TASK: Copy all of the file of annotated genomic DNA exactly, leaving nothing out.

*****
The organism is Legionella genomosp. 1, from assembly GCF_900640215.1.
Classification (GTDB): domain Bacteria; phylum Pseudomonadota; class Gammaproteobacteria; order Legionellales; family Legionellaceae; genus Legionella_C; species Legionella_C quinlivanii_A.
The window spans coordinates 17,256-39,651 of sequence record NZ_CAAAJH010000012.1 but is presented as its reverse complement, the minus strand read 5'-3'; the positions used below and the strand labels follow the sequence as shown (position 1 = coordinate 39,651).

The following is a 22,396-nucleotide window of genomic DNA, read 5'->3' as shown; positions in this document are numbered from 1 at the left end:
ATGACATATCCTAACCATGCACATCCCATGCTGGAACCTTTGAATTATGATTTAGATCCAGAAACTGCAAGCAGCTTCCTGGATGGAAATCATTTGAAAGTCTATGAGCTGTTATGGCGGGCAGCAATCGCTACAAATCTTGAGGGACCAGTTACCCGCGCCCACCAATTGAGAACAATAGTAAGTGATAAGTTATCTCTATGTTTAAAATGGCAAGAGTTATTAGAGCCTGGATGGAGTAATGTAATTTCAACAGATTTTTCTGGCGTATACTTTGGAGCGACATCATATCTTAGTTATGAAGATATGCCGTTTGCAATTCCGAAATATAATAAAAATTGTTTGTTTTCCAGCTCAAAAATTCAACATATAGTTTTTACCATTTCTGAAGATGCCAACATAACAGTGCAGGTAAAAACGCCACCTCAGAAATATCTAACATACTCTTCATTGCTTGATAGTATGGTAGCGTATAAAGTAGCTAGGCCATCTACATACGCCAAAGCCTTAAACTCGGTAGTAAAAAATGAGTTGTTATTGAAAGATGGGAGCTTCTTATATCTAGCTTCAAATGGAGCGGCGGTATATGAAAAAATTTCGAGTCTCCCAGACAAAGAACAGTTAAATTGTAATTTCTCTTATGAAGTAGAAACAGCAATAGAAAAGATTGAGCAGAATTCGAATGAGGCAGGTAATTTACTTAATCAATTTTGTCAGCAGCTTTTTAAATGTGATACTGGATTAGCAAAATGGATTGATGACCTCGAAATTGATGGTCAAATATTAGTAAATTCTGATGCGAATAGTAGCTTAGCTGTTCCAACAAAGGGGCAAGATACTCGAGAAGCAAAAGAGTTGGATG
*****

The organism is Legionella genomosp. 1, from assembly GCF_900640215.1.
Classification (GTDB): domain Bacteria; phylum Pseudomonadota; class Gammaproteobacteria; order Legionellales; family Legionellaceae; genus Legionella_C; species Legionella_C quinlivanii_A.
The window spans coordinates 17,256-39,651 of sequence record NZ_CAAAJH010000012.1 but is presented as its reverse complement, the minus strand read 5'-3'; the positions used below and the strand labels follow the sequence as shown (position 1 = coordinate 39,651).

The following is a 22,396-nucleotide window of genomic DNA, read 5'->3' as shown; positions in this document are numbered from 1 at the left end:
ATGACATATCCTAACCATGCACATCCCATGCTGGAACCTTTGAATTATGATTTAGATCCAGAAACTGCAAGCAGCTTCCTGGATGGAAATCATTTGAAAGTCTATGAGCTGTTATGGCGGGCAGCAATCGCTACAAATCTTGAGGGACCAGTTACCCGCGCCCACCAATTGAGAACAATAGTAAGTGATAAGTTATCTCTATGTTTAAAATGGCAAGAGTTATTAGAGCCTGGATGGAGTAATGTAATTTCAACAGATTTTTCTGGCGTATACTTTGGAGCGACATCATATCTTAGTTATGAAGATATGCCGTTTGCAATTCCGAAATATAATAAAAATTGTTTGTTTTCCAGCTCAAAAATTCAACATATAGTTTTTACCATTTCTGAAGATGCCAACATAACAGTGCAGGTAAAAACGCCACCTCAGAAATATCTAACATACTCTTCATTGCTTGATAGTATGGTAGCGTATAAAGTAGCTAGGCCATCTACATACGCCAAAGCCTTAAACTCGGTAGTAAAAAATGAGTTGTTATTGAAAGATGGGAGCTTCTTATATCTAGCTTCAAATGGAGCGGCGGTATATGAAAAAATTTCGAGTCTCCCAGACAAAGAACAGTTAAATTGTAATTTCTCTTATGAAGTAGAAACAGCAATAGAAAAGATTGAGCAGAATTCGAATGAGGCAGGTAATTTACTTAATCAATTTTGTCAGCAGCTTTTTAAATGTGATACTGGATTAGCAAAATGGATTGATGACCTCGAAATTGATGGTCAAATATTAGTAAATTCTGATGCGAATAGTAGCTTAGCTGTTCCAACAAAGGGGCAAGATACTCGAGAAGCAAAAGAGTTGGATG